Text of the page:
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US Seeks Way Forward with Russia in Syria

  • Pamela Dockins

Russian President Vladimir Putin, left, and U.S. President Barack Obama will meet in New York on the sidelines of the United Nations General Assembly, Sept. 28, 2015.

Russian President Vladimir Putin, left, and U.S. President Barack Obama will meet in New York on the sidelines of the United Nations General Assembly, Sept. 28, 2015.

Tensions over the conflict in Syria are expected to be high on the agenda Monday when U.S. President Barack Obama and Russian leader Vladimir Putin hold their first face-to-face talks in about a year.

The two leaders will meet in New York on the sidelines of the United Nations General Assembly.

Russian Deputy Foreign Minister Mikhail Bogdanov also announced Monday the possibility of wider talks next month with countries that have influence on the situation in Syria, including the U.S., Russia, Iran, Saudi Arabia, Turkey and Egypt.

Ahead of that meeting, Putin -- for the second time in a week -- addressed Russia's expanding military role in Syria.

Longtime ally

In an interview recorded in Moscow and aired Sunday, Putin told CBS network's 60 Minutes that Russia intends to support its longtime ally, embattled Syrian President Bashar al-Assad.

But he said Russia will not participate in any Syrian ground action against Islamic State extremists in Syria at this time.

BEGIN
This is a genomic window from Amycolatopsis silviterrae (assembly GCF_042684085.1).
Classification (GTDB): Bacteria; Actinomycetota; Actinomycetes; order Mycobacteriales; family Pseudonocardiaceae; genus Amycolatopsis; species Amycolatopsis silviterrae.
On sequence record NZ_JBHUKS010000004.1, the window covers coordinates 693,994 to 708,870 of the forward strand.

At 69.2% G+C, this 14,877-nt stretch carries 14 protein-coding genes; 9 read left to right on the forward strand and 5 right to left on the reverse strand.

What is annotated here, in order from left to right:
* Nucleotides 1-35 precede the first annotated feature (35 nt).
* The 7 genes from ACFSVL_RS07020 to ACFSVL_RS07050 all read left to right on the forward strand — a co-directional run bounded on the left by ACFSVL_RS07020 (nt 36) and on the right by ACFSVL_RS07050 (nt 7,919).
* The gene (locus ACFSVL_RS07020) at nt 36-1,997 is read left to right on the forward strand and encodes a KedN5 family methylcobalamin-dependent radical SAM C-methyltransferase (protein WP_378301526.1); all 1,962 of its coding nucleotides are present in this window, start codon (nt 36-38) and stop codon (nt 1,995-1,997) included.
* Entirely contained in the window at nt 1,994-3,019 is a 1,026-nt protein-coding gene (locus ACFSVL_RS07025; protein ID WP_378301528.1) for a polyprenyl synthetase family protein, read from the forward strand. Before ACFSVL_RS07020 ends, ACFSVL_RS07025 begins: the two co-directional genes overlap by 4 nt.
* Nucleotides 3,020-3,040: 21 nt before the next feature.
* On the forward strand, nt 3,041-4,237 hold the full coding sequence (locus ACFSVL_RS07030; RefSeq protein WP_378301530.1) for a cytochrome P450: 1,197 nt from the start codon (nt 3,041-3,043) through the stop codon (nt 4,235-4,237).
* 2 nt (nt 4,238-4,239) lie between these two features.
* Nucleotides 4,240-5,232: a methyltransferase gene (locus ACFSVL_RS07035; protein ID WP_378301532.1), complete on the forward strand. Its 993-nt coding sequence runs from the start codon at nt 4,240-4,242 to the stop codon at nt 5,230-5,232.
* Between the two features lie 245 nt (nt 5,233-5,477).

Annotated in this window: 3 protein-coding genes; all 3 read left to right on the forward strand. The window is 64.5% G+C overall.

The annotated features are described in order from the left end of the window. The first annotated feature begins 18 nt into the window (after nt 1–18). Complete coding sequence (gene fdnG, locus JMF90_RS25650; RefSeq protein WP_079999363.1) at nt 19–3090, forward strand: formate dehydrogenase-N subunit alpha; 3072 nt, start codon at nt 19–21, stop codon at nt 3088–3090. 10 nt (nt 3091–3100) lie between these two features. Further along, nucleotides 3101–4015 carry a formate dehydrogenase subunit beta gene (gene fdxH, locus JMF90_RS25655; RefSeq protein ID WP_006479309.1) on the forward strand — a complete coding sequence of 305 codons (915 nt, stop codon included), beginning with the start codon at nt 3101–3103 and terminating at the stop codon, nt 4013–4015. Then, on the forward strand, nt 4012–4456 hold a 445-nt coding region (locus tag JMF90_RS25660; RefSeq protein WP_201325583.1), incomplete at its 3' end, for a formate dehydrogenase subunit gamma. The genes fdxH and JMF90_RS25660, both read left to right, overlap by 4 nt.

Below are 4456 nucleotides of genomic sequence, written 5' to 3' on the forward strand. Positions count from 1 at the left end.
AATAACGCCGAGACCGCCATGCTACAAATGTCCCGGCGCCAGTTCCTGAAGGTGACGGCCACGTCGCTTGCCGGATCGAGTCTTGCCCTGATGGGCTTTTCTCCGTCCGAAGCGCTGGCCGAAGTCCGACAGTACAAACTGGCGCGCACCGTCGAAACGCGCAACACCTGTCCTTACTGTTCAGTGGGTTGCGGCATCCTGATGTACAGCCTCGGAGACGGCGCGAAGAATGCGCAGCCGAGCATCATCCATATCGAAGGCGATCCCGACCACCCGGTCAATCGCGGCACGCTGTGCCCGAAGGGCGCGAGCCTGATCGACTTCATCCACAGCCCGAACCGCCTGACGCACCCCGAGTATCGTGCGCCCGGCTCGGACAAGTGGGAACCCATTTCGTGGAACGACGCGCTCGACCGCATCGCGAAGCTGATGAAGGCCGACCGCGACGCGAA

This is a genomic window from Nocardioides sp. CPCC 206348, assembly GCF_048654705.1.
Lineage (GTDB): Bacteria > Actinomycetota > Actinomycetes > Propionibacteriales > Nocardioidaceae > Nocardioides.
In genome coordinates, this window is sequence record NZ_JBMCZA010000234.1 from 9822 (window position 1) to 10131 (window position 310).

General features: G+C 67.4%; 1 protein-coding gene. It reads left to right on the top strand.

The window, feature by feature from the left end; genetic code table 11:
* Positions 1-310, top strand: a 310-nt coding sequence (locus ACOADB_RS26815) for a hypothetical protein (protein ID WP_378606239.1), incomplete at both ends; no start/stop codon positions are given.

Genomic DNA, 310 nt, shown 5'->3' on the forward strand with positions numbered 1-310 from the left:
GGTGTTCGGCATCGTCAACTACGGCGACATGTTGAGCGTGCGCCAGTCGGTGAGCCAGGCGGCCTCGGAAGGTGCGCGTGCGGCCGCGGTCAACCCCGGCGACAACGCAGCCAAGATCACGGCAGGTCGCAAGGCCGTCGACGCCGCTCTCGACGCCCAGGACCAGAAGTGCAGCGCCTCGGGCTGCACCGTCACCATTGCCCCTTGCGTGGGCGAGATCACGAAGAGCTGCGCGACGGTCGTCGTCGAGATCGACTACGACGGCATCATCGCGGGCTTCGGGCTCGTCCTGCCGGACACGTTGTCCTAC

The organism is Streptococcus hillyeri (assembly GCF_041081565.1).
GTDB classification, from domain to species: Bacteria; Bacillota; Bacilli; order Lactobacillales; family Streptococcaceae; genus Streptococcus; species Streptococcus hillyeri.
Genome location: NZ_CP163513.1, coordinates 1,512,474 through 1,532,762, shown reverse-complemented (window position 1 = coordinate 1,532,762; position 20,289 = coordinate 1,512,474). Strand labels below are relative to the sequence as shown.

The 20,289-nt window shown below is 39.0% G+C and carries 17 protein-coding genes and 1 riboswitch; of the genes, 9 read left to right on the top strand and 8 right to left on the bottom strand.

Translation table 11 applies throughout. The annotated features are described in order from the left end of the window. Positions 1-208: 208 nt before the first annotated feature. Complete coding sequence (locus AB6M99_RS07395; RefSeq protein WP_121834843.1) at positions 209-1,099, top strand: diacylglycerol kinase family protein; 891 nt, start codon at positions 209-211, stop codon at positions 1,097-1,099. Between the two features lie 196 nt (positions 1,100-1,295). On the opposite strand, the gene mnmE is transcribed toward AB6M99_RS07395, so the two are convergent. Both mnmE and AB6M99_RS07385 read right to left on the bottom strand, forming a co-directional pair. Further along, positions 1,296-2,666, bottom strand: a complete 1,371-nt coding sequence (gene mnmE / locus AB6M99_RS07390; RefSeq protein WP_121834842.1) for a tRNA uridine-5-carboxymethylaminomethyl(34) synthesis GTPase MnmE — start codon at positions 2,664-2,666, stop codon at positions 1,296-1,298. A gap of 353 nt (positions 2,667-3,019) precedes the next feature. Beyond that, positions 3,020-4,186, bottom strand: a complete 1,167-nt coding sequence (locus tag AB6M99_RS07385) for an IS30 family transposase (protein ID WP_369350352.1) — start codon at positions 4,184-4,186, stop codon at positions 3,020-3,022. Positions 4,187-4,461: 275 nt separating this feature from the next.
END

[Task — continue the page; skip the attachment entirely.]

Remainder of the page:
WATCH: Related video by VOA State Department correspondent Pam Dockins

Earlier Sunday, U.S. Secretary of State John Kerry met with Russian Foreign Minister Sergei Lavrov in what the State Department said was a bid to lay the groundwork for the president’s talks with Putin.

“The critical thing is that all of the efforts need to be coordinated,” said Kerry, as he headed into talks with Lavrov.

Later, a senior State Department official described their talks as a “very thorough exchange of views on both the military and the political implications of Russia’s increased engagement with Syria.”

Russian build-up

For weeks, Russia has been sending aircraft and other military equipment into Syria in an apparent effort to support President Bashar al-Assad's regime.

That support directly conflicts with the U.S. position that Assad has lost legitimacy and needs to step down.

But in an earlier interview with U.S. TV networks last week, President Putin suggested the U.S. support for the moderate Syrian opposition is illegal.

"In my opinion, provision of military support to illegal structures runs counter to the principles of modern international law and the United Nations Charter. We support only legal governmental structures," said Putin through a translator.

Russia has no desire to see the collapse of Assad’s regime, no matter how weakened it becomes, said Faysal Itani, a Middle East scholar at the Atlantic Council.

“This is Russia’s way of saying, ‘I now have a more tangible stake and say in the trajectory of this conflict,' " he said.

Stepped-up engagement

Moscow’s stepped-up military engagement in Syria seems to be some kind of “classic hedge,” said Perry Cammack of the Carnegie Endowment for International Peace.

“Clearly, they are interested in protecting the Assad regime,” he said, “but also, I assume, they are looking to leverage it toward some kind of political process down the line.”

The U.S. effort to gain clarity on the way forward against Islamic State militants in Syria and Iraq may have been further complicated by a new development in Baghdad.

Iraq said Sunday that it has a new agreement with Syria, Russia and Iran to share intelligence in the fighting the militant group.

Iraqi officials said the new effort by the four countries would focus on “monitoring the movements of terrorists” to try to degrade their capabilities.

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